In fact, images of men preparing and serving chocolate – traditionally a responsibility reserved for women – begin to appear around this time, especially in advertisements (such as the Fry’s chocolate advertisement above, where a man working at a drugstore is selling chocolate) and shop signs (the chocolatier sign depicts a man stirring a pot of chocolate).
Domestic food preparation was an almost entirely female arena in ancient Mesoamerica; surviving Mayan and Aztec art depicts women preparing chocolate and men preparing to consume it. Industrialization led to the increased stratification of European society, and brought new gender roles for the elite and for the working class. Wealthy women were no longer responsible for preparing food: they had servants to cook for them. The woman’s role in domestic management was displaced by the growing gap between the wealthy and the poor. Meanwhile, the globalization of food and food production meant that more men became responsible for food production somewhere along the supply line: harvesting cacao, grinding and conching and pressing chocolate, and handling the financial side of large chocolate businesses were all primarily male occupations.
Food production, for a large part of human history, took place almost exclusively within the home. Industrialization shifted production outside of the home, and created stratified gender roles. Art provides clues to the changing structure of human societies by giving us a glimpse of the prototypical figures of men and women over time. Continued consideration of how accurate a picture those glimpses paint is crucial – not all members of society are portrayed in art, and not all the images we see are accurate portrayals.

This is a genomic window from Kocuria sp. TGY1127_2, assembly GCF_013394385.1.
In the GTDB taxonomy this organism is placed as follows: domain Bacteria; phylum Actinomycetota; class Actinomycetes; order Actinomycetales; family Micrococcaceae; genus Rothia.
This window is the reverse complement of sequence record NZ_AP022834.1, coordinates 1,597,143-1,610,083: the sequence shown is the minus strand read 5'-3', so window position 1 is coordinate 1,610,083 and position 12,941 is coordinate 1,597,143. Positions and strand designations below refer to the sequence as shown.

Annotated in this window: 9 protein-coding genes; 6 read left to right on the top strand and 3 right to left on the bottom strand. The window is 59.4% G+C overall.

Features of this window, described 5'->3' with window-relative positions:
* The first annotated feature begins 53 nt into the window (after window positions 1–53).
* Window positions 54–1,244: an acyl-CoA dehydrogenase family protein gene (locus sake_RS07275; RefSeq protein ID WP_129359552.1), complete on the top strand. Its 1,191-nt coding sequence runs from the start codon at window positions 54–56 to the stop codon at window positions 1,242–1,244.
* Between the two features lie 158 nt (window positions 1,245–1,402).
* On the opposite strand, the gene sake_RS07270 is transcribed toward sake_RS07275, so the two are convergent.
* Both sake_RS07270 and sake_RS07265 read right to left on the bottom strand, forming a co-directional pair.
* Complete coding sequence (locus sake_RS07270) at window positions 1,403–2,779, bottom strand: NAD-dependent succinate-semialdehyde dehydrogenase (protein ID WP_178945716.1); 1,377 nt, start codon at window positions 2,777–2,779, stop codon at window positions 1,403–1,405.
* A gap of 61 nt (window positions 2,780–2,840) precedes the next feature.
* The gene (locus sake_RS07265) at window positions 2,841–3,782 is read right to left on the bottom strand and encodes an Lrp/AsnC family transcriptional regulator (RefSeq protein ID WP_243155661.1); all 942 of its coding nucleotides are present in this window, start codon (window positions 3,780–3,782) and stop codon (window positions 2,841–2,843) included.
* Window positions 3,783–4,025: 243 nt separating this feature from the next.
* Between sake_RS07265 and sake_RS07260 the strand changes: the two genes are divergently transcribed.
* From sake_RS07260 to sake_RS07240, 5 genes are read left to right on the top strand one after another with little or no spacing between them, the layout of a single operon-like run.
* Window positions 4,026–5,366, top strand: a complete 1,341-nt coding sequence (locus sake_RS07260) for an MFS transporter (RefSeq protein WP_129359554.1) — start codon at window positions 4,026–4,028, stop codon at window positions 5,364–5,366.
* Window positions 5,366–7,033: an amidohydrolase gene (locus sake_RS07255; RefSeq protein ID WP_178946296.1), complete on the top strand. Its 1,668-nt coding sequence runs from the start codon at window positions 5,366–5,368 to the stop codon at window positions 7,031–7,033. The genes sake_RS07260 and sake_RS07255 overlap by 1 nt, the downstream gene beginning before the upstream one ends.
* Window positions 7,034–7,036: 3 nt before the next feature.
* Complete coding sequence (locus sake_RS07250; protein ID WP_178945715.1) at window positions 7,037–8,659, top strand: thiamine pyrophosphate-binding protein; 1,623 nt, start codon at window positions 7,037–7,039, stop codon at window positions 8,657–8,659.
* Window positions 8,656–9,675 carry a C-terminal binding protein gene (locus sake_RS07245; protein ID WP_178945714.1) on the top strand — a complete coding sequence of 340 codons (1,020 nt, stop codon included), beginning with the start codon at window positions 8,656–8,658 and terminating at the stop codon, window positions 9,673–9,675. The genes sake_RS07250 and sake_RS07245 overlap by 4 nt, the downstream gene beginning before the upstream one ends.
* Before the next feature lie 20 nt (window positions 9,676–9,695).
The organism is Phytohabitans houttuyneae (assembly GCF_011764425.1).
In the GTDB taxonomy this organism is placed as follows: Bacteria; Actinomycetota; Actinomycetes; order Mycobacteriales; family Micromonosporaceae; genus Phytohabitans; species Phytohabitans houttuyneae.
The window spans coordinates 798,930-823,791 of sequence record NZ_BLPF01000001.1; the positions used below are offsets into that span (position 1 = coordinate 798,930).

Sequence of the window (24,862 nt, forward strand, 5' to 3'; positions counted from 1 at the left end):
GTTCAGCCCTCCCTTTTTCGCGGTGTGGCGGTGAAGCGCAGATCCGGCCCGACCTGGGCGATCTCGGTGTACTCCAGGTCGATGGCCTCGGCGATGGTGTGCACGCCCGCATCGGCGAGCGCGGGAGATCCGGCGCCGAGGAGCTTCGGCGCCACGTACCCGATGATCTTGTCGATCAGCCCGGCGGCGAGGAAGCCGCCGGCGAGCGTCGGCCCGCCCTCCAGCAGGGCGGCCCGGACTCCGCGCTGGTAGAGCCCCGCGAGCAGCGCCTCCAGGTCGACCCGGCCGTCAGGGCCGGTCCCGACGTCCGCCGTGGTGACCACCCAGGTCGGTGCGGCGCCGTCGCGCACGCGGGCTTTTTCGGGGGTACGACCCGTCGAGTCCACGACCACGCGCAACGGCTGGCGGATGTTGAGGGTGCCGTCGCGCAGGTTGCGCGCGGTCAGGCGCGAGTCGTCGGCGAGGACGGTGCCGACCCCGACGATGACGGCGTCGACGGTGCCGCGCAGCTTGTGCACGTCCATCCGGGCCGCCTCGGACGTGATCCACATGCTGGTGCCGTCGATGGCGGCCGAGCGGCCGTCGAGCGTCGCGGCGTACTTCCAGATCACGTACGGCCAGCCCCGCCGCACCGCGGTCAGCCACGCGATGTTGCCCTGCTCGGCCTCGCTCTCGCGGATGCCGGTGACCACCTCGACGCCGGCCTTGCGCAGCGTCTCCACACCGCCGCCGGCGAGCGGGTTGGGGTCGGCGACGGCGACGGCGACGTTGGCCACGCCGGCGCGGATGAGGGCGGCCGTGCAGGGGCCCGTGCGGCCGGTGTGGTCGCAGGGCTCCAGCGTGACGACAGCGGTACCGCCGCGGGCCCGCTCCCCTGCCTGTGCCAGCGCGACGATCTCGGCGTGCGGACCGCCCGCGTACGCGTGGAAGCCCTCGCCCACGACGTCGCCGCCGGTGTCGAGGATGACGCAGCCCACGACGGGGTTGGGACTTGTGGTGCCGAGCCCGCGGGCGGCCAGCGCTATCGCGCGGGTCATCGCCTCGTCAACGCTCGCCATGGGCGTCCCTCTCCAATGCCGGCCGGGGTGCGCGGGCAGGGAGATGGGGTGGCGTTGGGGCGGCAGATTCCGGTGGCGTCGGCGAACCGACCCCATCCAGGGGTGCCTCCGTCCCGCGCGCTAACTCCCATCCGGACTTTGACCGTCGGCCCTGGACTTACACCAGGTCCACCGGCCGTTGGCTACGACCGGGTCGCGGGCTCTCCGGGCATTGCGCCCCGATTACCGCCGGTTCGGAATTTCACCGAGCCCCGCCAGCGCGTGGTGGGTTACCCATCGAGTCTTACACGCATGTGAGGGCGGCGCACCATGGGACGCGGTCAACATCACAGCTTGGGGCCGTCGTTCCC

Peck, D. G. (1973) Drawing of a detail from the Princeton Vase. Published in Michael Coe’s The Maya Scribe and His World (1973). Image source: http://www.metmuseum.org/blogs/now-at-the-met/2014/maya-drinking-cup.
The Princeton Vase: Artist unknown, of Late Classic Maya origins (A.D. 670-750). Princeton Vase. Princeton, NJ: Princeton University Art Museum.
Image of Aztec woman pouring chocolate. Artist unknown (16th century). Codex Tudela. Madrid: Museo de América. Image source: https://commons.wikimedia.org/wiki/File:Mujer_vertiendo_chocolate_-_Codex_Tudela.jpg
Image of Rain God and Opossum God: Artist unknown (ca. 12th century). Dresden Codex Maya Hieroglyphic Text of Almanac: 25-28. Image courtesy of The Maya Codices Database, Version 4.1. Source: http://www.mexicolore.co.uk/maya/chocolate/cacao-money.
Image of Mayan inspecting chocolate beverage. Artist unknown (15th century). Image source: http://www.lindt.com/noswf/ger/world-of-lindt/lindt-history/swiss-chocolate-pioneers-in-the-19th-century.
William Hogarth (1697-1764). The Rake’s Progress, Plate VI “Gaming House Scene,” engraved by W. Radclyffe. Source: Complete Works, facing p. 98. Scanned image and text by Philip V. Allingham. Image source: http://www.victorianweb.org/painting/18c/hogarth/rp6.html